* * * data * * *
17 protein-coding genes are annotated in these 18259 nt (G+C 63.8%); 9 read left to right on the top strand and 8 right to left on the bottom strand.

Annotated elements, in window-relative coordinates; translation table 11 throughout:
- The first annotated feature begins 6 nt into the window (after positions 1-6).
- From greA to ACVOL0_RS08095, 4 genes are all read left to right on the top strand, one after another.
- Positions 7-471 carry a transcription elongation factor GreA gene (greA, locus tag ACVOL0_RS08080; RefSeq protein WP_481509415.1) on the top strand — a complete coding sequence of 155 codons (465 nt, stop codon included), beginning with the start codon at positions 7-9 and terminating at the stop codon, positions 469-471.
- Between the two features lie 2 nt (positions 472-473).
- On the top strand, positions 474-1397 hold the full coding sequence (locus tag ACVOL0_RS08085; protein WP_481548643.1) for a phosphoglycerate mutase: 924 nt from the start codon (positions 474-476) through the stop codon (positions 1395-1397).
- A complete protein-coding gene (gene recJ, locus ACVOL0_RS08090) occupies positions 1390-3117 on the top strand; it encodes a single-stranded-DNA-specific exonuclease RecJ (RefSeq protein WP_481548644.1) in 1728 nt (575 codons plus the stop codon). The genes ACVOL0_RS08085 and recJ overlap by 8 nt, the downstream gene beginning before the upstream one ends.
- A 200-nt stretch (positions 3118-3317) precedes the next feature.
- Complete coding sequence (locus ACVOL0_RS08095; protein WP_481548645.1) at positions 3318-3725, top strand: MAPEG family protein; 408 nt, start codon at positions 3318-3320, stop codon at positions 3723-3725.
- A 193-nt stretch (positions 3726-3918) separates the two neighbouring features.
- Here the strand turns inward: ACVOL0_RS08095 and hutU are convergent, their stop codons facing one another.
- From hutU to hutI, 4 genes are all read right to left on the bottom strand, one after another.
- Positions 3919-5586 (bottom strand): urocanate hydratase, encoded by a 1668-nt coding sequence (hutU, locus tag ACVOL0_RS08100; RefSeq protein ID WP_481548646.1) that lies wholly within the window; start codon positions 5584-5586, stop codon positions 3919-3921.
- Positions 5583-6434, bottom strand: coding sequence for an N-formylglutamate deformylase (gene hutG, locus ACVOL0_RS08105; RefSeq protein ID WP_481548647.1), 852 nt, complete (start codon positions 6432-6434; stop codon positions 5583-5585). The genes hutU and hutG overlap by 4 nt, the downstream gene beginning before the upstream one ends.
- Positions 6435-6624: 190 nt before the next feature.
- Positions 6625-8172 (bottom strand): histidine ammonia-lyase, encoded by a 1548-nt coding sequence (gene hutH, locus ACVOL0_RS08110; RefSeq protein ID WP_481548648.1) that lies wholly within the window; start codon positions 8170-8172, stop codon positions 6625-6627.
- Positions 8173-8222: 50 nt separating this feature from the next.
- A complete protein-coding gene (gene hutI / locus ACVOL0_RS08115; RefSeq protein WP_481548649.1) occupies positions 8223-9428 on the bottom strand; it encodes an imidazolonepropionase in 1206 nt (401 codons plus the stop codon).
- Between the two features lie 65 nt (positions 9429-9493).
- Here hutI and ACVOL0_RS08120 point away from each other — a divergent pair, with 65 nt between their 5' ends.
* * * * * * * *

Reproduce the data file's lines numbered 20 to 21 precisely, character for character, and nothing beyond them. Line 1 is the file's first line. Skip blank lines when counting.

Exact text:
- Between the two features lie 65 nt (positions 9429-9493).
- Here hutI and ACVOL0_RS08120 point away from each other — a divergent pair, with 65 nt between their 5' ends.